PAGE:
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Europeans Ramp up Pressure on Iran

Britain, France, and Germany say Iran’s ballistic missile program is inconsistent with the nuclear deal and improves its capacity to deliver nuclear payload. Tehran counters that Europeans have failed to meet obligations under the pact.

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Three key European powers this week inched closer to the Trump administration’s maximum pressure campaign against Iran, saying that Tehran’s ballistic missile program is inconsistent with its obligations under the Iran nuclear accord.

Iran’s ballistic program—which was largely prohibited by the United Nations Security Council before the adoption of the Iran nuclear pact in 2015—has been a source of contention between Washington and Tehran. Under the terms of the agreement, Iran reserved the right to develop ballistic missiles for conventional warheads. But it pledged not to develop missiles capable of delivering a nuclear bomb.

Under President Donald Trump, the United States—which pulled out of the nuclear deal in May 2018—maintains that Iran has been violating the spirit of the agreement by developing banned missile capabilities under the cover its conventional weapons program.

The administration recently got a boost from Britain, France, and Germany, which signed a joint letter last month declaring that “Iran’s developments of nuclear-capable ballistic missiles and related technologies is inconsistent” with its obligations under a U.N. resolution that endorsed the nuclear accord. Foreign Policy is publishing the letter, which was made public by the United Nations earlier this week, as part of our Document of the Week series.

The letter constituted the latest sign that key European powers—which remain committed to the nuclear pact—are seeking to shore up their relations with Washington and to chastise Tehran for what they view as its gradual retreat from its obligations under the nuclear pact. But Iran’s foreign minister, Mohammad Javad Zarif, accused them of seeking to “cover up their miserable incompetence” in living up to their own obligations under the nuclear pact. If the United Kingdom, France, and Germany “want a modicum of global credibility, they can begin by exerting sovereignty rather than bowing to US bullying,” he said.

The European powers assert that an Iranian launch of a Shahab-3 medium-range missile—which appeared footage posted on social media in April—included a booster that the Missile Technology Control Regime concluded is capable of delivering a nuclear weapon. The 35-member association of the world’s main missile producers urges restrictions on the export of nuclear missile technology.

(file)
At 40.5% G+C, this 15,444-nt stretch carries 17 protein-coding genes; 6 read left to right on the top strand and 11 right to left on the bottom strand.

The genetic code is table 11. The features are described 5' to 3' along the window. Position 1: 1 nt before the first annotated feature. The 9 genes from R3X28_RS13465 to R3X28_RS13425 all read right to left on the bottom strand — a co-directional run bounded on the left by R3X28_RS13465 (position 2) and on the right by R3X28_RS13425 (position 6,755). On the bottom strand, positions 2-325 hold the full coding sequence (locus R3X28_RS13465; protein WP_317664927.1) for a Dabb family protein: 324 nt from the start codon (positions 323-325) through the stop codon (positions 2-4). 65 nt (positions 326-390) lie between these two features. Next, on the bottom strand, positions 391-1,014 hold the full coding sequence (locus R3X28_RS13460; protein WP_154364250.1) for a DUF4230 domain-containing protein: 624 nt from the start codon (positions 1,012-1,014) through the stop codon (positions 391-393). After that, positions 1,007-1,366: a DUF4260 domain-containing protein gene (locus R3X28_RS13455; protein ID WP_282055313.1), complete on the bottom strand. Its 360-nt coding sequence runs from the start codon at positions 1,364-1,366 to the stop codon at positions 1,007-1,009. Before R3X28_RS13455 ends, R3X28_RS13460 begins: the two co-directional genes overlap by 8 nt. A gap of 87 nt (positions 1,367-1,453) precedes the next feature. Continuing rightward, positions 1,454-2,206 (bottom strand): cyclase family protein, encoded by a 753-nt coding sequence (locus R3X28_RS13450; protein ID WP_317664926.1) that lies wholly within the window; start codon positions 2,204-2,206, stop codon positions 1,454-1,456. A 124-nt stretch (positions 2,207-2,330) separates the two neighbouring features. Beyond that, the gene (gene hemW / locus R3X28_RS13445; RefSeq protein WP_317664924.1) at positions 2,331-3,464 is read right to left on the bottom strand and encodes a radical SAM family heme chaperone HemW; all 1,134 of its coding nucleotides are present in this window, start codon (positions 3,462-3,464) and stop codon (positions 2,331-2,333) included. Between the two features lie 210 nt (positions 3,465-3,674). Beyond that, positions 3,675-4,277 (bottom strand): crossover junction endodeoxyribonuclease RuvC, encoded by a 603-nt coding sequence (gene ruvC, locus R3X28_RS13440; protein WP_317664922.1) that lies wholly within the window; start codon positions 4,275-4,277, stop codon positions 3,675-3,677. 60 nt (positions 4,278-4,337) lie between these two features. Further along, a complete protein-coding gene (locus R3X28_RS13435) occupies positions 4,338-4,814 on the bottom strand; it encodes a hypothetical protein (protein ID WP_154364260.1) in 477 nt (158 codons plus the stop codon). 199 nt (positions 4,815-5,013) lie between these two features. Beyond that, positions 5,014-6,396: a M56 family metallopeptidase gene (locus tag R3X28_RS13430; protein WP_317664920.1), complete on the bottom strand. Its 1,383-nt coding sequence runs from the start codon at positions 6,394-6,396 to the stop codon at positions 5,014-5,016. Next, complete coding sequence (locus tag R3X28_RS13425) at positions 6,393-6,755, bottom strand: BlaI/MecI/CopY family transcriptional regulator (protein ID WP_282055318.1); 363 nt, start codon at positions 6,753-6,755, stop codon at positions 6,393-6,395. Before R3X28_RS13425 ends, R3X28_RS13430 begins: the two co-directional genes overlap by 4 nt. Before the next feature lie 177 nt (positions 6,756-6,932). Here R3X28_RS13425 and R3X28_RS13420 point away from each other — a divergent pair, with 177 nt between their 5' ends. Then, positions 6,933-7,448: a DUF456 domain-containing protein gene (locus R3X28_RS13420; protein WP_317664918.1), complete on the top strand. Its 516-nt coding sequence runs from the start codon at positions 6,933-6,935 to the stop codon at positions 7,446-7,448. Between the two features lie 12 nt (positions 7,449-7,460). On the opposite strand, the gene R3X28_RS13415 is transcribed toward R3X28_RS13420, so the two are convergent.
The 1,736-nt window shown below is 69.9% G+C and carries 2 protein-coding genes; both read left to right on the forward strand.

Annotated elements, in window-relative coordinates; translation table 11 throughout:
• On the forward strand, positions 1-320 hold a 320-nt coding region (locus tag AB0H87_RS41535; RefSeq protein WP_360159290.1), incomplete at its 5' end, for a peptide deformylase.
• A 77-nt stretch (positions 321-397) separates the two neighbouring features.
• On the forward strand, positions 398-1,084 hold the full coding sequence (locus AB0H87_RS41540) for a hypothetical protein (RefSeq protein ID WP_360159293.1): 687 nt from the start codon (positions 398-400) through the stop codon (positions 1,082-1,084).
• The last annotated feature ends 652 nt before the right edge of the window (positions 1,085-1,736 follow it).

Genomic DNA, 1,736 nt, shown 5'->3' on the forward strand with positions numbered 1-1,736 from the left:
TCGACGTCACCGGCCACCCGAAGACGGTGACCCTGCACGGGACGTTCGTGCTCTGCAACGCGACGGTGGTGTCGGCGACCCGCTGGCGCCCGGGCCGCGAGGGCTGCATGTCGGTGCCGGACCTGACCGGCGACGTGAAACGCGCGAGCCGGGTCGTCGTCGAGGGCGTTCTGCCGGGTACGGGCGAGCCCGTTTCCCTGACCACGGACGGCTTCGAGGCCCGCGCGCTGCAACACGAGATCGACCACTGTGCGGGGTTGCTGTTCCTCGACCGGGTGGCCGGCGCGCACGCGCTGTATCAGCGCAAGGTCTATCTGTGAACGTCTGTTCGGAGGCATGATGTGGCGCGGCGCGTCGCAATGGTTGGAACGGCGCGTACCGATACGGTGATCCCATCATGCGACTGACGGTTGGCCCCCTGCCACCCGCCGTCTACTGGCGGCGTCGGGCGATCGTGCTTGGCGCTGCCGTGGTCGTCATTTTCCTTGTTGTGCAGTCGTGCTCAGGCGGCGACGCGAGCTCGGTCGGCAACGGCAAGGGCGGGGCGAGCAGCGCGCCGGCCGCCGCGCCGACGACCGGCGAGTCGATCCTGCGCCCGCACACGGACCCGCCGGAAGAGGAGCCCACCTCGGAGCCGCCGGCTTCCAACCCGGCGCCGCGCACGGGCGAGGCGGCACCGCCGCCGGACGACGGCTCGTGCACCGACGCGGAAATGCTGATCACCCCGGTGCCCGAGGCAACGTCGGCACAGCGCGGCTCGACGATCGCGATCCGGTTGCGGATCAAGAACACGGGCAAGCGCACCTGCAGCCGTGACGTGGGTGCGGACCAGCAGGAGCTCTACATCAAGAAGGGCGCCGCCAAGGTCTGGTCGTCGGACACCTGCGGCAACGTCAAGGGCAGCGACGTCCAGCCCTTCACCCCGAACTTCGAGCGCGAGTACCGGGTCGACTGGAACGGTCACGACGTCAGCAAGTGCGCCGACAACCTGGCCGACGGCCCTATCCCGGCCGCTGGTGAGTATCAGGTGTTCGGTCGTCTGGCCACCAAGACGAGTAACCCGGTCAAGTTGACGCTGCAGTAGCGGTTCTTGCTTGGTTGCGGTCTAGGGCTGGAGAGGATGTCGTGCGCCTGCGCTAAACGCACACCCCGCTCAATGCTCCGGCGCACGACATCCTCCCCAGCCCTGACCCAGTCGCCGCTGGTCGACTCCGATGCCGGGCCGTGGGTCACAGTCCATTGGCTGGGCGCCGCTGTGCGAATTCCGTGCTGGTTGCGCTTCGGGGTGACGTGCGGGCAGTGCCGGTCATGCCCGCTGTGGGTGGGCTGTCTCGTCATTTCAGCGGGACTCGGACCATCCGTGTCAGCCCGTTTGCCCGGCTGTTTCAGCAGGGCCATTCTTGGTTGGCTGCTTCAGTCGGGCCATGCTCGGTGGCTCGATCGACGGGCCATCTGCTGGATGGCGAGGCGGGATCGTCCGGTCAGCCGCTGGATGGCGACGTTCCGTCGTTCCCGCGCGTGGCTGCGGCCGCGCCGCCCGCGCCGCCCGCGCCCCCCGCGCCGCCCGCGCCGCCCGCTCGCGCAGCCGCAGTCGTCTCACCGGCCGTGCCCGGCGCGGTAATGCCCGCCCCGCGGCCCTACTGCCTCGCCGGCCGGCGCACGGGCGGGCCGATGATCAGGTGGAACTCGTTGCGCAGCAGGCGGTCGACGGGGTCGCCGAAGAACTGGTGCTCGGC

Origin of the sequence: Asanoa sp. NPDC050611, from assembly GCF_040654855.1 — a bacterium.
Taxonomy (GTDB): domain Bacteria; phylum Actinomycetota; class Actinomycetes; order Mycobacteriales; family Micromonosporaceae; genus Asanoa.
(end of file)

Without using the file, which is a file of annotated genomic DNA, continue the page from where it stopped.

The export group considers any missile capable of delivering a payload of at least 500 kilograms, about 1,000 pounds, over 300 kilometers, about 200 miles, inherently capable of hosting a nuclear bomb. Iran launched a second Shahab-3 missile over a 680-mile stretch of Iranian territory on July 24.

The European powers cited press reports that Iran attempted unsuccessfully in August to launch a Safir satellite launch vehicle that used ballistic missile technology used in two Iranian missile programs that are capable of delivering nuclear weapons. They also said that Iran supplied Houthi rebels in Yemen with an advanced Borkan-3 liquid-propelled medium-range ballistic missile in violation of a separate U.N. embargo, contained in Resolution 2216, in Yemen.

Iran delivered a sharp response to the Europeans, noting that the Missile Technology Control Regime, which is not recognized by Iran, is not legally binding on states and that the Iran nuclear agreement does not require it to abide by the organization’s definition of a nuclear-capable missile.

“[T]he definition and criteria contained in the Missile Technology Control Regime are not legally binding even for its 35 members, let alone being accepted universally,” Iran’s U.N. Ambassador Majid Takht Ravanchi wrote in a letter to U.N. Secretary-General António Guterres and to this month’s president of the U.N. Security Council, Kelly Craft, the U.S. ambassador to the United Nations.

“[N]one of Iran’s missiles are ‘designed’ to be exclusively capable of delivering conventional warheads,” Ravanchi wrote.  The nuclear pact, he added, “does not limit, in any way, the activities related to the conventional ballistic missiles of the Islamic Republic of Iran.”

The Iranian diplomat wrote that the U.N. Security Council resolution endorsing the nuclear pact permits Iran to import and export conventional missile technology as long as it seeks the approval of the U.N. Security Council on a case by case basis. But he said “certain western members” have prevented the council from considering requests for such transactions. He also dismissed claims that its launch of satellites—“which are intrinsically designed to place satellites into orbit, not deliver warheads”—is prohibited by any U.N. resolutions.

Colum Lynch is a senior staff writer at Foreign Policy. Twitter: @columlynch

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